It's not OS's your students need experience with. It's software and programming languages they need experience with. If they're going to go into experimental science, they would also benefit from building hardware and interfacing it with their computers. (i.e. Some basic electronics)
I do experimental quantum physics work in a university. We use everything. OSX, XP, Windows Server (no Windows 7 or Vista installs surprisingly!), and a few distros of Linux. Sometimes we are forced to use a specific OS (usually Windows) because some piece of equipment we're interfacing with only has drivers for one OS. When that isn't the case, it's personal preference. (I gravitate towards Linux distros with decent KDE environments.) Really, you shouldn't worry about what OS your students use. Ideally, give them a chance to try out a variety of OS's.
The applications are what's really important and the big ones tend to be mostly the same across platforms. If you're doing basic (or not-so-basic) simulations or analysis, you're probably going to use Matlab or Mathematica. Something requiring higher performance will probably be written in a low level language like Fortran. (Yes, Fortran. It's surprisingly good for Physics work. Try doing linear algebra in Java or C and you'll just waste a lot of time writing tools.) If you're running an experiment you might do a little driver work in C or C++, but odds are you'll tie things together with something like Labview. Origin also gets used a fair bit for plotting and curve fitting even though it has a pretty horrible interface. Excel, gnumeric, etc. just aren't as good at fitting. For writing papers it's Latex and nothing else. Many people use Latex add-ons like beemer to make presentations as well instead of powerpoint. I'm sure other people can suggest software to get, but it's going to get expensive fast unless you can get some free educational samples, which you should probably try asking for. You might be surprised by what you get!
Here's my ideal environment for your students:
-Not one OS, but many. They should be exposed to something they don't use at home. This will help them become adaptable.
-These OS's should not be locked down. Locking them down will stifle your students ability to learn. Heck, encourage them to try breaking and fixing things. You should probably, however, create disk images so you can easily restore the machines to a useable state if they are wratched. Your sysadmin will hate this idea and would probably prefer to lock things down tightly. Just remember that if sysadmins had their way nobody would ever use their systems.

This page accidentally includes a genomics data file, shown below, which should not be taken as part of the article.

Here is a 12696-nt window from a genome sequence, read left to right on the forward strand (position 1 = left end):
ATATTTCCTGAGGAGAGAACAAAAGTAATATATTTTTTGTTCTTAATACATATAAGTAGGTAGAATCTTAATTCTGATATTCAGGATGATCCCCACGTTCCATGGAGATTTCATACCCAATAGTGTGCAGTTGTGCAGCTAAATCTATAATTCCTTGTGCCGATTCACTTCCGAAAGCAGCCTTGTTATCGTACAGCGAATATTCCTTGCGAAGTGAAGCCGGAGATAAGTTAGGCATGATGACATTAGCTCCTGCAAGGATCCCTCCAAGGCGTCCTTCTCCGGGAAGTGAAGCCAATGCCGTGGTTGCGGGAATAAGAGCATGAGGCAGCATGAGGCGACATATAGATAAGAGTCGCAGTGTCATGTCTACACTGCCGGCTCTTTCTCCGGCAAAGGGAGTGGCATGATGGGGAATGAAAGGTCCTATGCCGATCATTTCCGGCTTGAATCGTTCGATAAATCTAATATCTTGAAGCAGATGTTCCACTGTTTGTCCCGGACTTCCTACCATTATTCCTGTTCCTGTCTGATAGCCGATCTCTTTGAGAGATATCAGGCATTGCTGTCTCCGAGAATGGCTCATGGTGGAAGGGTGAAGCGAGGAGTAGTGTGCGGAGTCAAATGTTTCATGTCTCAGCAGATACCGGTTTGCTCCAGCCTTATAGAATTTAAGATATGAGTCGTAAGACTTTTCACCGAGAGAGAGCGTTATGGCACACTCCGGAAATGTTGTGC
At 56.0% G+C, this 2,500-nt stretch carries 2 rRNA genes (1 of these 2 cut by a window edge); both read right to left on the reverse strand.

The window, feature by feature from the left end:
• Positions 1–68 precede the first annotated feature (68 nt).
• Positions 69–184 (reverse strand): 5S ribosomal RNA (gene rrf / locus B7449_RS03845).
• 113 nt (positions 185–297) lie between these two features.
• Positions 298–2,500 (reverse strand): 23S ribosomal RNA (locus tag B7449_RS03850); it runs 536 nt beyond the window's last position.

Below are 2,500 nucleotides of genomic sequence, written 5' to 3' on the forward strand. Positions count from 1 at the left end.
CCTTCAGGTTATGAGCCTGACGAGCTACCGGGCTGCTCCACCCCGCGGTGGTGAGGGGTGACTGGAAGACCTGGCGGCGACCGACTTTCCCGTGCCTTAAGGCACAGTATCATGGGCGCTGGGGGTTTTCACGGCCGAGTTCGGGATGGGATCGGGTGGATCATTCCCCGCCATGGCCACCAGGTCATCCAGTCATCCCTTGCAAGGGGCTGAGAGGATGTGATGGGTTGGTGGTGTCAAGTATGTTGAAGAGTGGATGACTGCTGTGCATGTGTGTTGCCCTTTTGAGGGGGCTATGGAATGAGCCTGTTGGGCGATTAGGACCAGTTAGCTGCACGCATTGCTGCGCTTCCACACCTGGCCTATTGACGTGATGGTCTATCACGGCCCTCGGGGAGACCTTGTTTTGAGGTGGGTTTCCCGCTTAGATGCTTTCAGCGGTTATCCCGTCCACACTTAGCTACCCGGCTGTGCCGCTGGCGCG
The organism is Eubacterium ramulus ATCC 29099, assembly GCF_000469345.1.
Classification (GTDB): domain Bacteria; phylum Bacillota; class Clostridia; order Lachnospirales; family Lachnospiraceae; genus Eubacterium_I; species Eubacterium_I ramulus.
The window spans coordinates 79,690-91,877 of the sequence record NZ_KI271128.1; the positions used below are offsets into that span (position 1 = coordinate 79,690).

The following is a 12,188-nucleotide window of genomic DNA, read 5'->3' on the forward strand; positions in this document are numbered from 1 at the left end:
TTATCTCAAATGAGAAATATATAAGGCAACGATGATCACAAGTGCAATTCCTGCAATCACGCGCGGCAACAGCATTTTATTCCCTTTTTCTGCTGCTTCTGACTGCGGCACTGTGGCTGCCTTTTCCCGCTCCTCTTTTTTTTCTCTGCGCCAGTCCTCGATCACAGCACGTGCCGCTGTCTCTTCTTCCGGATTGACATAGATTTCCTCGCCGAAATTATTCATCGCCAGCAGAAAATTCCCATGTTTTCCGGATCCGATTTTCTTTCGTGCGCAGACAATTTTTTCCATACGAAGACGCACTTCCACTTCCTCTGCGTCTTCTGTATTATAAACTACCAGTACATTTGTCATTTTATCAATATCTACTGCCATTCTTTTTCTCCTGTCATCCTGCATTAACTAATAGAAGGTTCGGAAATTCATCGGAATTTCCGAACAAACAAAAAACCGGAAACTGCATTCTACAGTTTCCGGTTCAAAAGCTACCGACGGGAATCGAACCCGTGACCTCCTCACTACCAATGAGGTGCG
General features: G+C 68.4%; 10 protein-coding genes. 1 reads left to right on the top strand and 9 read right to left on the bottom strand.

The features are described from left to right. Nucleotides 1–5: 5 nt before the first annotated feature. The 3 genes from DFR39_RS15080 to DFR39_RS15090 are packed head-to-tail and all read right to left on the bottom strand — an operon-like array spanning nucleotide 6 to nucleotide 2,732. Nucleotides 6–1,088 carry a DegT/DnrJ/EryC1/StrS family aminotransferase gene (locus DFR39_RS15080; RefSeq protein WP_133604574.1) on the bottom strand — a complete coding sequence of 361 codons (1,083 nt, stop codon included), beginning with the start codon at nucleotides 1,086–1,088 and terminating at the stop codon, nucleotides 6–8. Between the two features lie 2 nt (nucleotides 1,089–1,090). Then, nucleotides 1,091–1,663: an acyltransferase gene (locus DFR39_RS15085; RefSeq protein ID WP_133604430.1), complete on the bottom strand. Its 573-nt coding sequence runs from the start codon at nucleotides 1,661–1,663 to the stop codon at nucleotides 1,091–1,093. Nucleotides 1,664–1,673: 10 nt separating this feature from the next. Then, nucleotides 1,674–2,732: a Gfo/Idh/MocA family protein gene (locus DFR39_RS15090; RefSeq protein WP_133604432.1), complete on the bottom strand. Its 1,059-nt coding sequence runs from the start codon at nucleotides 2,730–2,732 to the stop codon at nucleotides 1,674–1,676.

-Get as much far-out scientific software as you can. Let your students play with it. Encourage them to try checking their Calculus assignments with Mathematica or Matlab, or perhaps write them up in Latex.
-Get some hardware to hook up to the computers. Find basic sensors like thermocouples or photo-diodes. Get some USB-interface chips, prototyping breadboards, and misc components and put your students to work interfacing those sensors with a computer. They might find it impossible, or they might surprise you. Being able to tackle tasks they're not prepared for with minimal guidance is one of the most useful skills you can teach them.
-Don't make boring lessons like, "Today we're going to learn how to print, "Hello World" in Java!". Give your students projects. Ambitious projects. The sort you don't know how to do. Give them lots of class time to work on it. Even if they're doing stuff you don't know anything about, talk to them about it. Ask them what they've done, what their current problems are, and what they plan to do. It's their problem to solve, but you're the coach who helps keep them on track.
If you do even a fraction of the above, your students will be well ahead of 99% of the students coming into University.